A 75-year-old from Pakistan who was the oldest prisoner at the Guantanamo Bay detention center was released and returned to Pakistan on Saturday, the foreign ministry in Islamabad and the U.S. Defense Department said.
Saifullah Paracha was reunited with his family after more than 17 years in custody in the U.S. base in Cuba, the ministry added.
Paracha had been held on suspicion of ties to al Qaeda since 2003, but was never charged with a crime. In May 2021, he was notified that he had been been approved for release. He was cleared by the prisoner review board, along with two other men in November 2020.
As is customary, the notification did not provide detailed reasoning for the decision and concluded only that Paracha is “not a continuing threat” to the United States, according to Shelby Sullivan-Bennis, who represented him at his hearing at the time.
The DOD said in its Saturday statement that the U.S. appreciates “the willingness of Pakistan and other partners to support ongoing U.S. efforts focused on responsibly reducing the detainee population and ultimately closing the Guantanamo Bay facility.”
In Pakistan, the Ministry of Foreign Affairs, said it had completed an extensive inter-agency process to facilitate Paracha’s repatriation.
“We are glad that a Pakistani citizen detained abroad is finally reunited with his family,” the ministry said.
Paracha, who lived in the United States and owned property in New York City, was a wealthy businessman in Pakistan. Authorities alleged he was an al Qaeda “facilitator” who helped two of the conspirators in the Sept. 11 plot with a financial transaction.
He has maintained that he didn’t know they were al Qaeda and denied any involvement in terrorism.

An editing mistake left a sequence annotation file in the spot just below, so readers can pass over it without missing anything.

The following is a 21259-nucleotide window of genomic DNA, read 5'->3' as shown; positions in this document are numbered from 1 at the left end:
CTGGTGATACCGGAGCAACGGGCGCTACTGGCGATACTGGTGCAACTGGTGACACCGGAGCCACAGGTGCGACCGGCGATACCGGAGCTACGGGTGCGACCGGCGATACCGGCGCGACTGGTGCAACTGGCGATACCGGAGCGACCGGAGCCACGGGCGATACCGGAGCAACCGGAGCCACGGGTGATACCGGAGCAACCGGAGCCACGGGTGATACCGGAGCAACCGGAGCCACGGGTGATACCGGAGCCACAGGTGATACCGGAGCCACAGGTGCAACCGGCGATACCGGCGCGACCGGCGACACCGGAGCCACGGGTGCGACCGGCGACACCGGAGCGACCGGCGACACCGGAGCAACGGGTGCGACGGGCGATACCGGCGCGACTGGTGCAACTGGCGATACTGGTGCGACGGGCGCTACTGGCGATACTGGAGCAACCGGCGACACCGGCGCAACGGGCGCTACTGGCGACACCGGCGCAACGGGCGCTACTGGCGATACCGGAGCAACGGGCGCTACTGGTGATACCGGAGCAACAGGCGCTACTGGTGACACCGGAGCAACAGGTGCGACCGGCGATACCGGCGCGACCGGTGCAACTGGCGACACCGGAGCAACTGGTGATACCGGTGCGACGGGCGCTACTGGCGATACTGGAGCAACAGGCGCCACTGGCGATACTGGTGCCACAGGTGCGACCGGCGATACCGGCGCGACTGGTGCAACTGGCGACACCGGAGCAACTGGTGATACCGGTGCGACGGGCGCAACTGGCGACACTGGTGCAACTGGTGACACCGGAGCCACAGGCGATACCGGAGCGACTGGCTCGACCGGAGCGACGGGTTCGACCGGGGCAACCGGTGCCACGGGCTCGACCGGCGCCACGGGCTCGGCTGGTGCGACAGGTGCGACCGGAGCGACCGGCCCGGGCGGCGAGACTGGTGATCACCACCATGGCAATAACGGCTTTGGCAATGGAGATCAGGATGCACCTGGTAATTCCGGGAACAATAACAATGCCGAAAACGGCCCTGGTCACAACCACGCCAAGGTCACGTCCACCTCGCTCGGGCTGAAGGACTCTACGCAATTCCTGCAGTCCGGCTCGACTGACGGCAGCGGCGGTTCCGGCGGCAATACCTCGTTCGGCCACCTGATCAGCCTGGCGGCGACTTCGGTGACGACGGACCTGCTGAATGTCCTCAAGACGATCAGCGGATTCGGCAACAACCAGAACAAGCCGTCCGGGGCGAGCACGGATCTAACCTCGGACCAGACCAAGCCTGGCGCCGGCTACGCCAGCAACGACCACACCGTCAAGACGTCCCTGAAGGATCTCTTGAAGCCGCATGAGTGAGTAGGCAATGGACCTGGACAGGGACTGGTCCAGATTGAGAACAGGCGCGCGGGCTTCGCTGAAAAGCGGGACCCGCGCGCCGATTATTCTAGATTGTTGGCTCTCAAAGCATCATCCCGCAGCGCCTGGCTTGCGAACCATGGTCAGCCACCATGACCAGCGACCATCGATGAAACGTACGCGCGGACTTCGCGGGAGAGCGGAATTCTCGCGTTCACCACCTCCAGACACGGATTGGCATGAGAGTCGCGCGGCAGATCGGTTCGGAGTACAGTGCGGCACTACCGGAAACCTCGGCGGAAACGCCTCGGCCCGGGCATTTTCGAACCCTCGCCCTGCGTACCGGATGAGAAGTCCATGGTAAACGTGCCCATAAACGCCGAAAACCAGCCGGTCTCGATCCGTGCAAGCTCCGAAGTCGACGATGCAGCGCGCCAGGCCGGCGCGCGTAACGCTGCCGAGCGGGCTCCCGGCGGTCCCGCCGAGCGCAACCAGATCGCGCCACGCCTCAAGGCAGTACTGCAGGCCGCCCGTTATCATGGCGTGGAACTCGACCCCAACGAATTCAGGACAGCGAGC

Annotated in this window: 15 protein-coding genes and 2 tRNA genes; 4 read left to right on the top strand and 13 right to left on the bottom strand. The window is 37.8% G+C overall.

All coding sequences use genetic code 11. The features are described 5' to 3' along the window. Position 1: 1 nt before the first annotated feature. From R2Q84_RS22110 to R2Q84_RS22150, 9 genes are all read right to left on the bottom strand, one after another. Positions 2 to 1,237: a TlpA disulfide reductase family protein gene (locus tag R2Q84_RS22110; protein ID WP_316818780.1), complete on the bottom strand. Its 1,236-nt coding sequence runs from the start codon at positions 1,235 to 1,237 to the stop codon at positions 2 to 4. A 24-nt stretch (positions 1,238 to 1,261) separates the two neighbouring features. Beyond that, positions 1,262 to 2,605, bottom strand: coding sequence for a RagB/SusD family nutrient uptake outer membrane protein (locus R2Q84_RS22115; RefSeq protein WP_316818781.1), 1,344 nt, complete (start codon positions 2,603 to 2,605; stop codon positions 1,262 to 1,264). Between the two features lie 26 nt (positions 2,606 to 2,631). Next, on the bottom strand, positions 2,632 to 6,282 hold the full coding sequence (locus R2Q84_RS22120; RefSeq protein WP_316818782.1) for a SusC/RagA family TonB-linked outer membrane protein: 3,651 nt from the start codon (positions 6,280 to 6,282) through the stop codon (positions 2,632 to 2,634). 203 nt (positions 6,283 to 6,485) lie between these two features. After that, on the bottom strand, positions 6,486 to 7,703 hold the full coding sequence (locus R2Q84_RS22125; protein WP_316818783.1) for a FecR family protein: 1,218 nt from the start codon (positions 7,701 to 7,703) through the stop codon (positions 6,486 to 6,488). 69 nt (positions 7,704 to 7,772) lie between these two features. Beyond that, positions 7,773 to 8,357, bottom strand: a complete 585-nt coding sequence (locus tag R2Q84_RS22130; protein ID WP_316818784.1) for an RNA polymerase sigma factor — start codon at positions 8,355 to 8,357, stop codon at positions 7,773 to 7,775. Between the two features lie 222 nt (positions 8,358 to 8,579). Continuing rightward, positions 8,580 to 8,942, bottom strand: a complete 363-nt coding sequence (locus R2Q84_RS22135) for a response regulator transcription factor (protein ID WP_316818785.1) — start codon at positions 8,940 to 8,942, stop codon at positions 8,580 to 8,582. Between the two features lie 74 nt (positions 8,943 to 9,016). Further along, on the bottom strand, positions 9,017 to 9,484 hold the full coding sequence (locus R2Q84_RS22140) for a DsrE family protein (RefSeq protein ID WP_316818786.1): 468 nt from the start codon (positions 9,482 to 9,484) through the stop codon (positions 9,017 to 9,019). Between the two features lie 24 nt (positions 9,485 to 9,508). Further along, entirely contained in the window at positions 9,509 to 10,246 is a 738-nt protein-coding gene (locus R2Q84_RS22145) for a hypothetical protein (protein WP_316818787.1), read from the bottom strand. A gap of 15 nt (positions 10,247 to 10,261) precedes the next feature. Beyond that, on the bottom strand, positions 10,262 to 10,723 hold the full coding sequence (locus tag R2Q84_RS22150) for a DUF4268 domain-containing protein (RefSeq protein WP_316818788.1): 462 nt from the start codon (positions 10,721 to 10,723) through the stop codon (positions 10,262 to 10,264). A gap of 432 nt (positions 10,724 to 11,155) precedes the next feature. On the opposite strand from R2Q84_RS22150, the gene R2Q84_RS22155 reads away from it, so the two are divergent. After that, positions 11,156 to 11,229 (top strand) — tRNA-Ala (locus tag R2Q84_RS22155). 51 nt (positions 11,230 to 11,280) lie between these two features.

The U.S. captured Paracha in Thailand in 2003 and held him at Guantanamo since September 2004. Washington has long asserted that it can hold detainees indefinitely without charge under the international laws of war.
In November 2020, Paracha, who suffers from a number of ailments, including diabetes and a heart condition, made his eighth appearance before the review board, which was established under President Barack Obama to try to prevent the release of prisoners who authorities believed might engage in anti-U.S. hostilities upon their release from Guantanamo.
At the time, his attorney, Sullivan-Bennis, said she was more optimistic about his prospects because of President Joe Biden’s election, Paracha’s ill health and developments in a legal case involving his son, Uzair Paracha.
The son was convicted in 2005 in federal court in New York of providing support to terrorism, based in part on testimony from the same witnesses held at Guantanamo whom the U.S. relied on to justify holding the father.
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In March 2020, after a judge threw out those witness accounts and the U.S. government decided not to seek a new trial, the younger Paracha was released and sent back to Pakistan.
In its statement on the elder Paracha’s repatriation, the DOD said 35 detainees remain at Guantanamo Bay as of Saturday, and that 20 of them are eligible for transfer.
Five prisoners there who have been charged for their roles in the 9/11 attacks are negotiating potential plea deals that could take the death penalty off the table and keep the detention camp at the military base in Cuba open for the foreseeable future, CBS News reported last month. The possible plea deals angered some victims’ families, who said they want justice over closure.
The number of prisoners at Guantanamo has, however, diminished in recent months, as several have been transferred elsewhere. In March, Mohammad Mani Ahmad al-Qahtani, who had been linked to 9/11, was sent to Saudi Arabia, and the following month, Sufyian Barhoumi, who was accused of being an extremist, was repatriated to Algeria after spending nearly 20 years in the detention center. In July, a review board determined that Khalid Ahmed Qasim, known as one of Guantanamo’s “forever prisoners,” should be released to an undetermined country.